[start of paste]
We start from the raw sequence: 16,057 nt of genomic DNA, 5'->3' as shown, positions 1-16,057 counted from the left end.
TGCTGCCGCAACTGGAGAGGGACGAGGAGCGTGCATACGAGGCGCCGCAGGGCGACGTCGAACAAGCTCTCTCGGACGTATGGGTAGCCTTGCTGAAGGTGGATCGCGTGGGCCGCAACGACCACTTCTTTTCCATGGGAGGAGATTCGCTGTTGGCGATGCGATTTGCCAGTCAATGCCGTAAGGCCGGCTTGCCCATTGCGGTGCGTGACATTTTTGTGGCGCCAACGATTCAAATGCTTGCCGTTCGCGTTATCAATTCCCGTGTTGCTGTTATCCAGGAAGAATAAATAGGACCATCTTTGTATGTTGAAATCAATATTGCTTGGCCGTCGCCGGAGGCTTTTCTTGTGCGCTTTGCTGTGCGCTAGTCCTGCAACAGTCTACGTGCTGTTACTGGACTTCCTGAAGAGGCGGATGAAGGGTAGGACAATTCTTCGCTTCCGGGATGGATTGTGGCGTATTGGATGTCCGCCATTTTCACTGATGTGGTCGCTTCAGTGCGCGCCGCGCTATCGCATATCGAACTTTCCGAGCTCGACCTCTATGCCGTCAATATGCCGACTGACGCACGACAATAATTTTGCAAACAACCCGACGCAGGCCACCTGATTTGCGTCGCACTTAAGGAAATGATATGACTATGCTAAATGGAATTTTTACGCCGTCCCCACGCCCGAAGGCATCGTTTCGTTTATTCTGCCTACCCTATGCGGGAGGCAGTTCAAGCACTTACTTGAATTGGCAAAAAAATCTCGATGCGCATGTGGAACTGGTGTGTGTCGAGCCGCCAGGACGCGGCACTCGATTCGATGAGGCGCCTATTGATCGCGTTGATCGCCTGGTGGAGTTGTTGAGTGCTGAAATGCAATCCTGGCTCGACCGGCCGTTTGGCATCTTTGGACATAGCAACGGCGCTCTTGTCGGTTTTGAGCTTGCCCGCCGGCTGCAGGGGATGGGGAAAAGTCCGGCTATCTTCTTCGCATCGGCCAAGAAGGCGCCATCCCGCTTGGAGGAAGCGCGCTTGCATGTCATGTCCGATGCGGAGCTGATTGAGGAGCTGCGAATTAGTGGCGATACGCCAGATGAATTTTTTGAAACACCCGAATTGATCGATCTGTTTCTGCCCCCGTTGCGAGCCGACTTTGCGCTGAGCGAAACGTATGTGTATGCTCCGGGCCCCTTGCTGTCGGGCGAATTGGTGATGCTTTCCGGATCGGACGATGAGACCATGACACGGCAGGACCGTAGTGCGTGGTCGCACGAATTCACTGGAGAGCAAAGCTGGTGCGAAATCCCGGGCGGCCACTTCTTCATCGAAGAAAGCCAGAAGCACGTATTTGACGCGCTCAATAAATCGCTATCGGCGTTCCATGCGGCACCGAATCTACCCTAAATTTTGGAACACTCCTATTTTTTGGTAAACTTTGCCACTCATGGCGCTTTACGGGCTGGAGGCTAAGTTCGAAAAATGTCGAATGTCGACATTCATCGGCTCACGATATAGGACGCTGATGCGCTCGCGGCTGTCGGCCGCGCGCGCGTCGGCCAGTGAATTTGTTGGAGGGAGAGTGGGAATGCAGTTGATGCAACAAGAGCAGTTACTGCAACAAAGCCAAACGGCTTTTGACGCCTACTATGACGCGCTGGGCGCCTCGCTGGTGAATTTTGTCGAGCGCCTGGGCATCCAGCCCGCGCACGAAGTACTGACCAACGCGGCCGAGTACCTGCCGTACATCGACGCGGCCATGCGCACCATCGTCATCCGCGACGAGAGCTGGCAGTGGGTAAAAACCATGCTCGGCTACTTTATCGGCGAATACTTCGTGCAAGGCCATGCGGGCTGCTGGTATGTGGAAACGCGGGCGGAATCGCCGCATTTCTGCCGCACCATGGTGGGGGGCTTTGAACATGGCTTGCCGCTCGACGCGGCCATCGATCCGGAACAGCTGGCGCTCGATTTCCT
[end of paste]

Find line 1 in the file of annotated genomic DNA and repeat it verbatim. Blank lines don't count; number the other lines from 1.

We start from the raw sequence: 16,057 nt of genomic DNA, 5'->3' as shown, positions 1-16,057 counted from the left end.